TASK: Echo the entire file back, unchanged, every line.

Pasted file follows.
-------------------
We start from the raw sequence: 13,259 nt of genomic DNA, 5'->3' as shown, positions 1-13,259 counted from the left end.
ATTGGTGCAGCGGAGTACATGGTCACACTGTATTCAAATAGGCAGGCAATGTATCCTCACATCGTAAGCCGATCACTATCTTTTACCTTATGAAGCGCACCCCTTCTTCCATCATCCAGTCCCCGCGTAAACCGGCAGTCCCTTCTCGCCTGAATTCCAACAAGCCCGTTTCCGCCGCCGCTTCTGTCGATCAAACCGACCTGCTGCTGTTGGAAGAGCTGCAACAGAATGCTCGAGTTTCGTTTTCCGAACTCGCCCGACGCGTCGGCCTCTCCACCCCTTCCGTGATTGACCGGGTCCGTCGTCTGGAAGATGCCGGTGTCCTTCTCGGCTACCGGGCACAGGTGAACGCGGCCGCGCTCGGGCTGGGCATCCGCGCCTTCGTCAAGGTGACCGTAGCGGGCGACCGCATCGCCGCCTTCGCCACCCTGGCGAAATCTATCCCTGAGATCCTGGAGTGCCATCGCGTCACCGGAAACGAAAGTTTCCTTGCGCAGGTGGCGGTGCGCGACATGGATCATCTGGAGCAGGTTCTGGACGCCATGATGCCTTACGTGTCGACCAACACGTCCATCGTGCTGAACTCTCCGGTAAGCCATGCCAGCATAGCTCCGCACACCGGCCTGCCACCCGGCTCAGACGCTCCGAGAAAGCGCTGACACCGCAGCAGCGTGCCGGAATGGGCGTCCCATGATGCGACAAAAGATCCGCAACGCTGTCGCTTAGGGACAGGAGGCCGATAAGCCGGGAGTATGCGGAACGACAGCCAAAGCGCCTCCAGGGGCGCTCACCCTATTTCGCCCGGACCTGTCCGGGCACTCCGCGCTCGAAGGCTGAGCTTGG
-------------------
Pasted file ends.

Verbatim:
We start from the raw sequence: 13,259 nt of genomic DNA, 5'->3' as shown, positions 1-13,259 counted from the left end.
ATTGGTGCAGCGGAGTACATGGTCACACTGTATTCAAATAGGCAGGCAATGTATCCTCACATCGTAAGCCGATCACTATCTTTTACCTTATGAAGCGCACCCCTTCTTCCATCATCCAGTCCCCGCGTAAACCGGCAGTCCCTTCTCGCCTGAATTCCAACAAGCCCGTTTCCGCCGCCGCTTCTGTCGATCAAACCGACCTGCTGCTGTTGGAAGAGCTGCAACAGAATGCTCGAGTTTCGTTTTCCGAACTCGCCCGACGCGTCGGCCTCTCCACCCCTTCCGTGATTGACCGGGTCCGTCGTCTGGAAGATGCCGGTGTCCTTCTCGGCTACCGGGCACAGGTGAACGCGGCCGCGCTCGGGCTGGGCATCCGCGCCTTCGTCAAGGTGACCGTAGCGGGCGACCGCATCGCCGCCTTCGCCACCCTGGCGAAATCTATCCCTGAGATCCTGGAGTGCCATCGCGTCACCGGAAACGAAAGTTTCCTTGCGCAGGTGGCGGTGCGCGACATGGATCATCTGGAGCAGGTTCTGGACGCCATGATGCCTTACGTGTCGACCAACACGTCCATCGTGCTGAACTCTCCGGTAAGCCATGCCAGCATAGCTCCGCACACCGGCCTGCCACCCGGCTCAGACGCTCCGAGAAAGCGCTGACACCGCAGCAGCGTGCCGGAATGGGCGTCCCATGATGCGACAAAAGATCCGCAACGCTGTCGCTTAGGGACAGGAGGCCGATAAGCCGGGAGTATGCGGAACGACAGCCAAAGCGCCTCCAGGGGCGCTCACCCTATTTCGCCCGGACCTGTCCGGGCACTCCGCGCTCGAAGGCTGAGCTTGG